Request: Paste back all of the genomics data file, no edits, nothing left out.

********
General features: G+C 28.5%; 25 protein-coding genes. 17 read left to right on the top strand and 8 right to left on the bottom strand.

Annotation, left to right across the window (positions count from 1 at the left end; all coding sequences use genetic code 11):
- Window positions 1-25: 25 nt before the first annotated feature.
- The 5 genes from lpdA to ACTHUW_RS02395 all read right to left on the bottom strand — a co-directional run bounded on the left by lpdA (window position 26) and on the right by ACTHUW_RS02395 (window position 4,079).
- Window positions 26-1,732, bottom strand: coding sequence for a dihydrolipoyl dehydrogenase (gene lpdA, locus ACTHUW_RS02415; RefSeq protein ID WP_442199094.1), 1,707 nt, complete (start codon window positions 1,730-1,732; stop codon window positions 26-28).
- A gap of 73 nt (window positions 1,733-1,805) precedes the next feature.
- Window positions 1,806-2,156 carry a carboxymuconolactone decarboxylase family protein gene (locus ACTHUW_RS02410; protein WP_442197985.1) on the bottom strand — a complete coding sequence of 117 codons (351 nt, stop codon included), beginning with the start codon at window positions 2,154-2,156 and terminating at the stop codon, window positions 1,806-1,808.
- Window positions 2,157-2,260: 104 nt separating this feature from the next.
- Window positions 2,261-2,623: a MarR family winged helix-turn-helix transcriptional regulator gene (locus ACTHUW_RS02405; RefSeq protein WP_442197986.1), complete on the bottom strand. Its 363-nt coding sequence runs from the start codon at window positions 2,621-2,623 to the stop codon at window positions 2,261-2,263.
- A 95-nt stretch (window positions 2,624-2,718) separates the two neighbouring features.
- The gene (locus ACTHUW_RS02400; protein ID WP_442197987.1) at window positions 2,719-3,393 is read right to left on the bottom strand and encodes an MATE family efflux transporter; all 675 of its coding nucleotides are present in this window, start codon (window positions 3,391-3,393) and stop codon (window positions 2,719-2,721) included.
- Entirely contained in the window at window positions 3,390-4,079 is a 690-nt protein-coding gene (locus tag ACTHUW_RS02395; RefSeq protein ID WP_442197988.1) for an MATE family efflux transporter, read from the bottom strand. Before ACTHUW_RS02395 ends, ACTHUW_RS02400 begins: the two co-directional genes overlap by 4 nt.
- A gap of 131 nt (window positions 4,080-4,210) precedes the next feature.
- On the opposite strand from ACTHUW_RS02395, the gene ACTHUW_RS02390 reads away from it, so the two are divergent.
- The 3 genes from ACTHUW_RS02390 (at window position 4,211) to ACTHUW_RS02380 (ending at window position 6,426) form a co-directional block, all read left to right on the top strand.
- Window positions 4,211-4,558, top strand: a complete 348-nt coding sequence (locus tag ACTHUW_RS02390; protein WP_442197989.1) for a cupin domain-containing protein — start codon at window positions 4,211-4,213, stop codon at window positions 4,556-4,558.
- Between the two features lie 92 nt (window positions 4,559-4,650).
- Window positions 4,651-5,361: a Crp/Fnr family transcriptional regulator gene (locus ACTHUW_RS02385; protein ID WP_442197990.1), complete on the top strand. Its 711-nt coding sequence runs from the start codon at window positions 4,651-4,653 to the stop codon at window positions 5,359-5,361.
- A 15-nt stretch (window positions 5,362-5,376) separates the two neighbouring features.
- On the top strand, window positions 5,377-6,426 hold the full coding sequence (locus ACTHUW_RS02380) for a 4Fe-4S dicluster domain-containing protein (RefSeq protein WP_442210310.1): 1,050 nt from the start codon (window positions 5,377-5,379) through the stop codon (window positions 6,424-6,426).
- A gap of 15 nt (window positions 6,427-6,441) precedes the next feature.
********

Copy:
General features: G+C 28.5%; 25 protein-coding genes. 17 read left to right on the top strand and 8 right to left on the bottom strand.

Annotation, left to right across the window (positions count from 1 at the left end; all coding sequences use genetic code 11):
- Window positions 1-25: 25 nt before the first annotated feature.
- The 5 genes from lpdA to ACTHUW_RS02395 all read right to left on the bottom strand — a co-directional run bounded on the left by lpdA (window position 26) and on the right by ACTHUW_RS02395 (window position 4,079).
- Window positions 26-1,732, bottom strand: coding sequence for a dihydrolipoyl dehydrogenase (gene lpdA, locus ACTHUW_RS02415; RefSeq protein ID WP_442199094.1), 1,707 nt, complete (start codon window positions 1,730-1,732; stop codon window positions 26-28).
- A gap of 73 nt (window positions 1,733-1,805) precedes the next feature.
- Window positions 1,806-2,156 carry a carboxymuconolactone decarboxylase family protein gene (locus ACTHUW_RS02410; protein WP_442197985.1) on the bottom strand — a complete coding sequence of 117 codons (351 nt, stop codon included), beginning with the start codon at window positions 2,154-2,156 and terminating at the stop codon, window positions 1,806-1,808.
- Window positions 2,157-2,260: 104 nt separating this feature from the next.
- Window positions 2,261-2,623: a MarR family winged helix-turn-helix transcriptional regulator gene (locus ACTHUW_RS02405; RefSeq protein WP_442197986.1), complete on the bottom strand. Its 363-nt coding sequence runs from the start codon at window positions 2,621-2,623 to the stop codon at window positions 2,261-2,263.
- A 95-nt stretch (window positions 2,624-2,718) separates the two neighbouring features.
- The gene (locus ACTHUW_RS02400; protein ID WP_442197987.1) at window positions 2,719-3,393 is read right to left on the bottom strand and encodes an MATE family efflux transporter; all 675 of its coding nucleotides are present in this window, start codon (window positions 3,391-3,393) and stop codon (window positions 2,719-2,721) included.
- Entirely contained in the window at window positions 3,390-4,079 is a 690-nt protein-coding gene (locus tag ACTHUW_RS02395; RefSeq protein ID WP_442197988.1) for an MATE family efflux transporter, read from the bottom strand. Before ACTHUW_RS02395 ends, ACTHUW_RS02400 begins: the two co-directional genes overlap by 4 nt.
- A gap of 131 nt (window positions 4,080-4,210) precedes the next feature.
- On the opposite strand from ACTHUW_RS02395, the gene ACTHUW_RS02390 reads away from it, so the two are divergent.
- The 3 genes from ACTHUW_RS02390 (at window position 4,211) to ACTHUW_RS02380 (ending at window position 6,426) form a co-directional block, all read left to right on the top strand.
- Window positions 4,211-4,558, top strand: a complete 348-nt coding sequence (locus tag ACTHUW_RS02390; protein WP_442197989.1) for a cupin domain-containing protein — start codon at window positions 4,211-4,213, stop codon at window positions 4,556-4,558.
- Between the two features lie 92 nt (window positions 4,559-4,650).
- Window positions 4,651-5,361: a Crp/Fnr family transcriptional regulator gene (locus ACTHUW_RS02385; protein ID WP_442197990.1), complete on the top strand. Its 711-nt coding sequence runs from the start codon at window positions 4,651-4,653 to the stop codon at window positions 5,359-5,361.
- A 15-nt stretch (window positions 5,362-5,376) separates the two neighbouring features.
- On the top strand, window positions 5,377-6,426 hold the full coding sequence (locus ACTHUW_RS02380) for a 4Fe-4S dicluster domain-containing protein (RefSeq protein WP_442210310.1): 1,050 nt from the start codon (window positions 5,377-5,379) through the stop codon (window positions 6,424-6,426).
- A gap of 15 nt (window positions 6,427-6,441) precedes the next feature.